Typically, investors would be expected to redeem their shares when the product performance does not meet expectations. This does not apply here. Until October, BREIT’s portfolio has hardly been devalued and is invested in those sectors that are favored by investors. BREIT was not an isolated case. Many other European and American funds with excellent track records received a significant level of redemptions of shares.
So what happened? On the one hand, such redemptions are driven by investors’ liquidity needs. On the other hand, they are driven by the fact that real estate valuations react with a delay to underlying changes in the market. Figure 1 shows the development of total returns for open-ended real estate funds (blue curve) and listed REITs (orange curve) since the end of 2004. While the index of listed REITs has corrected by around 25% since its peak, the index for open-ended real estate funds has held steady.
Some argue that REIT performance is in line with overly negative expectations in equity markets, and real estate will continue to be supported by higher inflation and solid rental market performance. This may be true in the medium-term. However, such argumentation is contradicted by the fact that the risk premium between real estate and bond yields has melted away due to the higher interest rate level. Yields on 2-year government bonds in the Eurozone and in the United Stated are at similar levels as the dividend yields of open-ended real estate funds.
Direct real estate transaction markets tend to respond more quickly than valuations. Based on transaction data, 2022 saw at least a 75-100 basis point increase in net yields in the US and EU. Even in Switzerland, JLL’s latest office market report showed that 2022 net office yields in Zurich have increased by 50 basis points.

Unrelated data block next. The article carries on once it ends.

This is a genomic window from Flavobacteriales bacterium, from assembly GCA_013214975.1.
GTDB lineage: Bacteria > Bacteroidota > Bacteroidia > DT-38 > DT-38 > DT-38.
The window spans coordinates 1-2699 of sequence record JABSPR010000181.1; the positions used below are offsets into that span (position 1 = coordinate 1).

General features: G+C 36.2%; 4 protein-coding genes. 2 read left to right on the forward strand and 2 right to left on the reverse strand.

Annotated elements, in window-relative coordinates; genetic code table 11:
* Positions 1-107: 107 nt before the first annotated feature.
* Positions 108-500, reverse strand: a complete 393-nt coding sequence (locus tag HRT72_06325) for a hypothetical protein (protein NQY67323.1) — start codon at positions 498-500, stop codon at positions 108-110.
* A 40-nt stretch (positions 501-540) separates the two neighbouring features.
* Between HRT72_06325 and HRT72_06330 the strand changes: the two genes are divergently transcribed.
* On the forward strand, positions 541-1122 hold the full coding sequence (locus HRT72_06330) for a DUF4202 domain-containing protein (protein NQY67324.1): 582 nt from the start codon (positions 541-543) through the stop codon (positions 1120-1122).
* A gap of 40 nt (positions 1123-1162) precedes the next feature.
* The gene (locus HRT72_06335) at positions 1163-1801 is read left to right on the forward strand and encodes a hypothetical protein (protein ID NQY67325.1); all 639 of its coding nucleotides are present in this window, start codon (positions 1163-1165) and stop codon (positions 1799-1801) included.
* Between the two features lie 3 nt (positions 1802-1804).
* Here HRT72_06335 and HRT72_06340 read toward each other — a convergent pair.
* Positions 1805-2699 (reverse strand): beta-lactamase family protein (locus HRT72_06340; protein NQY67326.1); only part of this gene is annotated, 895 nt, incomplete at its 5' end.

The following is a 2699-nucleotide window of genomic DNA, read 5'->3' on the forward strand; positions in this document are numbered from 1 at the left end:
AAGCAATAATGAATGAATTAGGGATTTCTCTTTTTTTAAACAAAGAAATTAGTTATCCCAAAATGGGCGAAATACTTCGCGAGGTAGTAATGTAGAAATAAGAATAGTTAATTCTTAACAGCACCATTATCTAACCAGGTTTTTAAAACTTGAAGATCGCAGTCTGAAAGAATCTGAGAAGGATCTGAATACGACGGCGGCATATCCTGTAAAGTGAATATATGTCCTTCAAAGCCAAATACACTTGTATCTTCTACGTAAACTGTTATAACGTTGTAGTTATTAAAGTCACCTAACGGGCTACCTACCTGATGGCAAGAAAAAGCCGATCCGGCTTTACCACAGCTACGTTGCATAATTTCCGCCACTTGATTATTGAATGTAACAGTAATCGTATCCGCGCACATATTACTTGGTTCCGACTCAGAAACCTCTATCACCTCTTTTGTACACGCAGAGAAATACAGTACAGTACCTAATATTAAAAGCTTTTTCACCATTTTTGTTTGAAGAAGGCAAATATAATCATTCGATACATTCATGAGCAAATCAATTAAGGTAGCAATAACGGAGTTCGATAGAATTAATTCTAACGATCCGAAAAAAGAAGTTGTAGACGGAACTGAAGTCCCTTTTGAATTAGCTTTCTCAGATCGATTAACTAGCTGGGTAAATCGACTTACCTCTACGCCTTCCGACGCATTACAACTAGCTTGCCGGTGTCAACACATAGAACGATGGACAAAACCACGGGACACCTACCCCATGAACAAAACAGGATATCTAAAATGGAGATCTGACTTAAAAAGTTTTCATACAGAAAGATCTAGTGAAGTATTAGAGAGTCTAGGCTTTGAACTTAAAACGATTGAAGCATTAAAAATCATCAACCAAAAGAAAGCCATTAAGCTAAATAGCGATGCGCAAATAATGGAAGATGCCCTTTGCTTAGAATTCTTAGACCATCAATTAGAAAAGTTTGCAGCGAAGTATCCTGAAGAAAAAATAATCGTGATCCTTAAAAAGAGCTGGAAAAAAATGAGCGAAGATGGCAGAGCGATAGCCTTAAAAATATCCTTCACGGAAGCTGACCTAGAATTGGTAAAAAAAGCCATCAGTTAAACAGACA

As Figure 1 shows, during the GFC, real estate valuations of open-ended real estate structures reacted with a lag of six quarters relative to listed REITs. We assume a delayed reaction in this cycle as well. Accordingly, in 2023, real estate capital markets are likely to be further characterized by redemptions and less by new capital raised.
Not all investment managers are in a comfortable position of being able to offer special deals to large investors. International open-ended real estate funds and even investment foundations in Switzerland will likely be found on the selling side accordingly. We are likely to see successively lower valuations both in Switzerland and internationally over the next few quarters, as more transactions are completed at lower prices.
For long-term-focused real estate investors, this is not a negative development per se, as it may offer exciting entry points in some quarters down the road. Investors in non-listed real estate structures should also not confuse the low volatility in 2022 with the typical lagged adjustment process of real estate valuations. Like it or not, the macroeconomic environment that will affect real estate markets over the next few years has changed. The modus operandi of the past years has to be abandoned, which requires an adaptation to the new environment.
1 Prof. Peter Scott is Professor of International Business History at Henley Business School. In his book The Property Masters: A History of the British Commercial Property Sector (London: Spon, 1996), he also reviewed, among other things, the real estate crisis in the 1970s in Great Britain.